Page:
Microsoft introduced the Driver Store in the Windows Vista version and it has been with us ever since. The Driver Store contains all Windows and third-party drivers that are trusted by Microsoft and are installed on your drive. The problem, and there always is one, isn’t there, is that old copies of these drivers remain on your drive. They are never cleared out which can ultimately use many gigabytes of space. This is dead weight and anyone who has read my posts for any length of time knows how I feel about that.
I don’t normally write about third-party tools in these Quick Tips articles, but today will be an exception. If something can be cleaned up, I’m all for it, and in this week’s Quick Tips post I’m going to show you how.
A Bit Of Advice
Before using the utility I’ll be showing you, I strongly recommend that you create a full system backup. I haven’t had any problems, but let us err on the side of caution, shall we?
Driver Store Explorer
Where to Find It
You can download the Driver Store Explorer ZIP file at this Github page. Once you have downloaded and extracted the files, you can simply run it. There is no installation needed. This means you can also save it to a thumb drive and carry it with you to use wherever you like. Handy, free, and portable!
Upon running Driver Store Explorer, you will be presented with this Main Screen:
You can sort the columns by clicking on the column headers. In the above image, they are sorted in ascending order by Driver Class.
When you click on the button labelled Select Old Drivers, Driver Store Explorer will automatically check the indicated box(es) in the far left column for drivers it deems to be outdated. If no boxes are checked, as was the case here, then you’re all done.
If one or more boxes are checked, then there are a few steps for you to take:
- Make that backup I mentioned in the beginning of this post!
- Make sure that only old drivers were selected. Check the dates and version numbers. In my case, there are some very old driver dates being displayed, but I happen to know they are the latest drivers available for those products. In those cases, deletion is not an option that makes sense.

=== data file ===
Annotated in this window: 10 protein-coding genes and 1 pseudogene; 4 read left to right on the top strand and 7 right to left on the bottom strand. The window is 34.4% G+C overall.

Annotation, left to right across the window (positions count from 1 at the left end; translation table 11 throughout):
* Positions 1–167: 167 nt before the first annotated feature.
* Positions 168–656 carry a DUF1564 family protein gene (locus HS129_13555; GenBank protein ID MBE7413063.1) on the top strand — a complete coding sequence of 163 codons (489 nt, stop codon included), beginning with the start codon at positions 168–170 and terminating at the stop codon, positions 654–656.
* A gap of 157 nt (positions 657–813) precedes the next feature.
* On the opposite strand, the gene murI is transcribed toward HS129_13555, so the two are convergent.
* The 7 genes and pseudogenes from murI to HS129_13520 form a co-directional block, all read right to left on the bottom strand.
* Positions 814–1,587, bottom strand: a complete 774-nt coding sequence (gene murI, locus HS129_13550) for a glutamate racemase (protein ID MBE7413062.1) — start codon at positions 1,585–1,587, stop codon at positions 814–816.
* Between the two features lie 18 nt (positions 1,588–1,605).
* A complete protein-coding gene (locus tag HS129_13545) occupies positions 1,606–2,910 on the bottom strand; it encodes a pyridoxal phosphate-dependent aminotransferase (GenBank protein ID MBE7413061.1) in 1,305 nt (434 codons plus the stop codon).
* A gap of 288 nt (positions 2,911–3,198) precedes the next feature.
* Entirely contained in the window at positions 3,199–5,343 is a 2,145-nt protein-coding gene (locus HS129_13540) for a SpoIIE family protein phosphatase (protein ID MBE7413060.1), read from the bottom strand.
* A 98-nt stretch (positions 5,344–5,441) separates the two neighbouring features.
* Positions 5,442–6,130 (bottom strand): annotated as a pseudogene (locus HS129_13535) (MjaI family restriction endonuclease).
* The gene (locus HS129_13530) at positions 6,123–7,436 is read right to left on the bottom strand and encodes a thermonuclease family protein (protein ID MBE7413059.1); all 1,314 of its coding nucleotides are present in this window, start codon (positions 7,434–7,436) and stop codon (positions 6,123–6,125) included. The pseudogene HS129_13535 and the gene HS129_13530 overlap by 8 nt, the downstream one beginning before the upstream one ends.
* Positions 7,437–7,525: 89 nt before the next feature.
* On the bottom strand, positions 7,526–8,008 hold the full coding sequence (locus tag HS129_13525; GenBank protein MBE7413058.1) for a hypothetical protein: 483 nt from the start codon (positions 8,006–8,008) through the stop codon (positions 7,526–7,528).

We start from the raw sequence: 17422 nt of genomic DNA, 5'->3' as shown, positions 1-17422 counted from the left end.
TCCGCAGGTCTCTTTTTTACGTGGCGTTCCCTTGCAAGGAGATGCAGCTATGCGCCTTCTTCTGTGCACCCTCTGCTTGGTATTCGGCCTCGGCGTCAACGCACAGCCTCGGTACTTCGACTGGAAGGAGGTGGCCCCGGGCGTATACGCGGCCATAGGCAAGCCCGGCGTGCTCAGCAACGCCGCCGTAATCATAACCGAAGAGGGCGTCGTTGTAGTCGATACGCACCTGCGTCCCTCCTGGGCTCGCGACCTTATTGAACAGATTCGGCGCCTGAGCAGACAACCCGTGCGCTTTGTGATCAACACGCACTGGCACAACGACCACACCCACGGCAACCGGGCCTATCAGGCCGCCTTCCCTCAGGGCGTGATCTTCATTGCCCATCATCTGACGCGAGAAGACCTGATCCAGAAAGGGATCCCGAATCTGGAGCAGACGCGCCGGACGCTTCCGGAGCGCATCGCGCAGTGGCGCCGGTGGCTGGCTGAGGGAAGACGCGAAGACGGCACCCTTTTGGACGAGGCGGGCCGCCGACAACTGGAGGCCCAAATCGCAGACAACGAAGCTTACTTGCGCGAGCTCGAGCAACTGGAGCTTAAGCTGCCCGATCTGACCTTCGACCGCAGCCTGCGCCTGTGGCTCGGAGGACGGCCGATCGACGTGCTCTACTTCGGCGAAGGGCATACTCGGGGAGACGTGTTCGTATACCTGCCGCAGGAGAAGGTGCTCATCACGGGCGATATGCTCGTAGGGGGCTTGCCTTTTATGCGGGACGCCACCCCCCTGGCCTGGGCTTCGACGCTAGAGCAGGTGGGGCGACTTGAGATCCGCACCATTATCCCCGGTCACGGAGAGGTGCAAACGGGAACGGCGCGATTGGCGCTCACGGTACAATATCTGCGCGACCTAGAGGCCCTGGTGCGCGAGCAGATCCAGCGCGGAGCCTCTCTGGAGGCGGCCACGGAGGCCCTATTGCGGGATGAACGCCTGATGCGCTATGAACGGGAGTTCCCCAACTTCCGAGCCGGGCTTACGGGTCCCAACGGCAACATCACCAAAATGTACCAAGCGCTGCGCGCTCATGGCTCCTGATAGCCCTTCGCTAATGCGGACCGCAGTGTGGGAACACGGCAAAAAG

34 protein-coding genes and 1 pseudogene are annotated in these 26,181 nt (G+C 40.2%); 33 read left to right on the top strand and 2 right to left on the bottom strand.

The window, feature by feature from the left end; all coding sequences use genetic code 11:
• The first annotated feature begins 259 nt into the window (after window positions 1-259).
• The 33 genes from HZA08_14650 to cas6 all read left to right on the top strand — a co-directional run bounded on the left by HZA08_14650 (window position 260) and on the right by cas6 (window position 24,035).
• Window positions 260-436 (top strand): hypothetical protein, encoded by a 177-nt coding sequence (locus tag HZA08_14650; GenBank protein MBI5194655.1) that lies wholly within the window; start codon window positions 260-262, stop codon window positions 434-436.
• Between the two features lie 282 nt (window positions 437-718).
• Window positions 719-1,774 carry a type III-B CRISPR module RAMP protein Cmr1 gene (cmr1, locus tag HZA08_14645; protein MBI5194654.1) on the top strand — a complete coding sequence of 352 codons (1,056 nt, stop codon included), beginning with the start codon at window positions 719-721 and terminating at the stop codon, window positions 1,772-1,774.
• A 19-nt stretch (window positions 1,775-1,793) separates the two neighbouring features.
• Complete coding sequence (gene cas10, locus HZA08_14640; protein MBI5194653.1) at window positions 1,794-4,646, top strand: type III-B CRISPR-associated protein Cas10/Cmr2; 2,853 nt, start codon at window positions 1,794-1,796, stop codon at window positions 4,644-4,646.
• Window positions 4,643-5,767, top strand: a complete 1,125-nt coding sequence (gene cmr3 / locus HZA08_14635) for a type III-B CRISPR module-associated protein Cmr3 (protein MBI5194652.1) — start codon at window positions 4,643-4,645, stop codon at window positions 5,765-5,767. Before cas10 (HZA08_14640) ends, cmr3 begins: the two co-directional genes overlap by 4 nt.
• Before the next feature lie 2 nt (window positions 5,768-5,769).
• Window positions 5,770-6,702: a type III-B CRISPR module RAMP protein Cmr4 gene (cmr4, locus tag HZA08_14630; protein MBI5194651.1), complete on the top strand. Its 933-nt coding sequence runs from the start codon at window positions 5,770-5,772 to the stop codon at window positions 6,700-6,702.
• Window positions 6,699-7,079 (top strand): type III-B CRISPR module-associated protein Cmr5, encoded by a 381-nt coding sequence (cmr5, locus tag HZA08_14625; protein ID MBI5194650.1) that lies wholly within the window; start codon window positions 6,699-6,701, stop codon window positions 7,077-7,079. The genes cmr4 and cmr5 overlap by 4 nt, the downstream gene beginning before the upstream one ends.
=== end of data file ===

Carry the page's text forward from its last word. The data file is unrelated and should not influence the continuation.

- Once you are satisfied with your choices, click the Delete Package button. You will be shown a confirmation window before the deletion takes place.
- You will be shown a log file displaying the results of the operation. If there were any failures, you will be advised to check the box labelled Run As Admin, and try again.
- A computer re-boot is advised to see that everything is running as it should be.
Note: The whole point of going through all this is to release possibly huge amounts of disk space. If the drivers are using only a few kilobytes, or even a few hundred megabytes of space, it probably is not worth the effort and risk of continuing. Only you can make that final decision.
If you delete an in-use driver, then that device won’t work properly anymore, and you will either have to reinstall the driver, or restore your system with that backup– the one I know you made.
Driver Store Explorer is a wonderful utility. It makes it easy to see how much space all those ancient drivers are taking up, and also makes it easy to get rid of that superfluous junk on your system. Any clean-up utility will blindly and gleefully delete stuff from your computer. Therefore, the only caveat would be to use it with an eye towards common sense, and with a sprinkling of conservatism.
As always, if you have any helpful suggestions, comments or questions, please share them with us,